A new homepage for MPR News

The new mprnews.org on a tablet.

Earlier this week, we made public the new homepage for MPR News. This is the final big piece of our ongoing responsive re-design of the site. Technology-wise, there aren’t any new systems or components on the homepage that haven’t been put in use in the topic pages or story pages. But, the homepage is a very visible and important design change.


The biggest problem we were trying to solve is that our old page didn’t work well on a mobile device. Today, about 40% of our total traffic comes from mobile devices. That’s a lot, and to remain relevant to that growing percentage, we need to not be a bad experience, and maybe even a good one.

The last redesign of MPR News was done in 2008, before responsive websites were really a thing, and mobile websites were only just starting to pop up. In addition to not being mobile-friendly, there were numerous other substantial problems with our old homepage:  The type was too small and without hierarchy. There were too many topical sections that all looked alike. Some testing showed that few visitors (under 25%) scrolled past the “blog box”. And there were so many different links and elements on the page that it was too much to practically take in and decipher.

To design the new homepage, we formed a small group of invested parties, the core group of which was Digital News Director Jon Gordon, Product Director Peter Rasmussen, and myself. We started by making a list of the things that we wanted to be on the new homepage. Designing a page to work well on a mobile device means you need to focus on the things that are relevant to someone with a limited screen size. We settled on the following things, which neatly explain our final design:

  • News stories that editors can adjust in order and prominence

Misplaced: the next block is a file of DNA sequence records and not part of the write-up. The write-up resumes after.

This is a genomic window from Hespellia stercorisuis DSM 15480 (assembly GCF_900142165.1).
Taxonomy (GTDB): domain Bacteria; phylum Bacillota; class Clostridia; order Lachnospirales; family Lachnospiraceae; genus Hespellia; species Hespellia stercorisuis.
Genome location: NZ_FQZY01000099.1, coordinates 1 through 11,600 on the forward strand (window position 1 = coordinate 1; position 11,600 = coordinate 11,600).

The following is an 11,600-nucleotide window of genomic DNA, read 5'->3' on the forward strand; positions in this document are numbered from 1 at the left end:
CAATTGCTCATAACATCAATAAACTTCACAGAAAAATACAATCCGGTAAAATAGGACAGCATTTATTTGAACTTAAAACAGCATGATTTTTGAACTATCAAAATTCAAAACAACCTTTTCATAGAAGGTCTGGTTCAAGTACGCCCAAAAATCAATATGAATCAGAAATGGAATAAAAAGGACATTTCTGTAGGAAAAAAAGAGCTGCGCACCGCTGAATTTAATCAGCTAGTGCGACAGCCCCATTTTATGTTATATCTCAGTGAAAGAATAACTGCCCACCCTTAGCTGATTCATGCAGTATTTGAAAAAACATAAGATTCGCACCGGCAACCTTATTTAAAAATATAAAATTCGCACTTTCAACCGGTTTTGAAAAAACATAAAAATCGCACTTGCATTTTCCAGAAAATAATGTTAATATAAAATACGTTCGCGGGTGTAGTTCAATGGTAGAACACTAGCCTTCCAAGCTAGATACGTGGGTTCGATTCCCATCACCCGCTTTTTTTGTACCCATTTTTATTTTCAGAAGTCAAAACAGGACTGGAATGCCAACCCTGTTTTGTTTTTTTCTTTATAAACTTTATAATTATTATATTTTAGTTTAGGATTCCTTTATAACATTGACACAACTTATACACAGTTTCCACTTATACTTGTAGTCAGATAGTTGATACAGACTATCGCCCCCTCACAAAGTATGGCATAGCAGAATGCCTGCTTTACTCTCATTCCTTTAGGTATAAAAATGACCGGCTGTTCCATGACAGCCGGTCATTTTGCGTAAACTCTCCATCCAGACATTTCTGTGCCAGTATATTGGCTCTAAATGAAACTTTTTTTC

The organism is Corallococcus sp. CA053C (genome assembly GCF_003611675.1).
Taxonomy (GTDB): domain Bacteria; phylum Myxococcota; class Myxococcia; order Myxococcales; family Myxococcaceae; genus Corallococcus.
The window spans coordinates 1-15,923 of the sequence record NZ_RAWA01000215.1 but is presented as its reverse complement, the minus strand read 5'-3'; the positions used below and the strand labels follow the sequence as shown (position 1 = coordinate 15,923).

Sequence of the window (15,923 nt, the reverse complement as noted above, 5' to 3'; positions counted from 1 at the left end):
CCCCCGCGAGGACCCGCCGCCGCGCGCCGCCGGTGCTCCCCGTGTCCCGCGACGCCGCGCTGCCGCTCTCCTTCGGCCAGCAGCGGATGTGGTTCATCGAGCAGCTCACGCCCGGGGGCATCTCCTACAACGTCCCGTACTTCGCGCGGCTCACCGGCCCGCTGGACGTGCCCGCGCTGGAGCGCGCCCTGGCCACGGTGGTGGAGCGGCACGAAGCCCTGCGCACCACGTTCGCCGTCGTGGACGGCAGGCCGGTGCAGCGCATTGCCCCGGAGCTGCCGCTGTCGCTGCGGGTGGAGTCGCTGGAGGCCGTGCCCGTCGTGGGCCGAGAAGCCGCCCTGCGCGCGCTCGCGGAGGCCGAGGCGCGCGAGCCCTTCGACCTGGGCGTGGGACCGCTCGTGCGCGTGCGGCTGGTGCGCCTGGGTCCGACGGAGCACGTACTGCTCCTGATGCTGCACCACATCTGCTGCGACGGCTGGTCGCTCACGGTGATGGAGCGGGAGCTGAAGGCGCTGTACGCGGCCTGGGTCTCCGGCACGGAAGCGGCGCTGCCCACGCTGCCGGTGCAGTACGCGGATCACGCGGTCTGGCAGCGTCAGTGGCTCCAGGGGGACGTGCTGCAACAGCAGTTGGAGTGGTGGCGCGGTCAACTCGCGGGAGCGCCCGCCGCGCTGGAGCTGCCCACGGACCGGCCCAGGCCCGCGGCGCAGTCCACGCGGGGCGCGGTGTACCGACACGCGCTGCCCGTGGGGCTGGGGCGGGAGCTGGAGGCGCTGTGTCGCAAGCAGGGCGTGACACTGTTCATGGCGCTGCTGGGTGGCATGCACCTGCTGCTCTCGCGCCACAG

• NewsCut, updraft, and the weather forecast are important and well loved by our audiences
  • Today’s Question needed to make an appearance when relevant, as decided by editors
  • We do news related events, and those needed to show up, and not as ads
  • Links to the major sections of the site for more focused news
  • Most viewed is very popular, and we wanted that to stand out more
  • We do excellent photos and video, and wanted that to stay omnipresent, but not huge
  • The radio schedule should be present, since we are, after all, a radio service
  • More links to find us in other places: social media, our apps, podcasts, and email
  • Audio everywhere, because we create great audio

Much like our section fronts, we settled on a three column layout. Unlike the section fronts, the persistent column moves depending on screen size. On desktops & larger screens, it is on the left, on tablets and medium screens, it moves to the right. We debated this, but ultimately liked it a lot on tablets because it puts the latest news furthest to the left and felt that was most appropriate. On phones, this all shifts to one column, and puts the news stories first.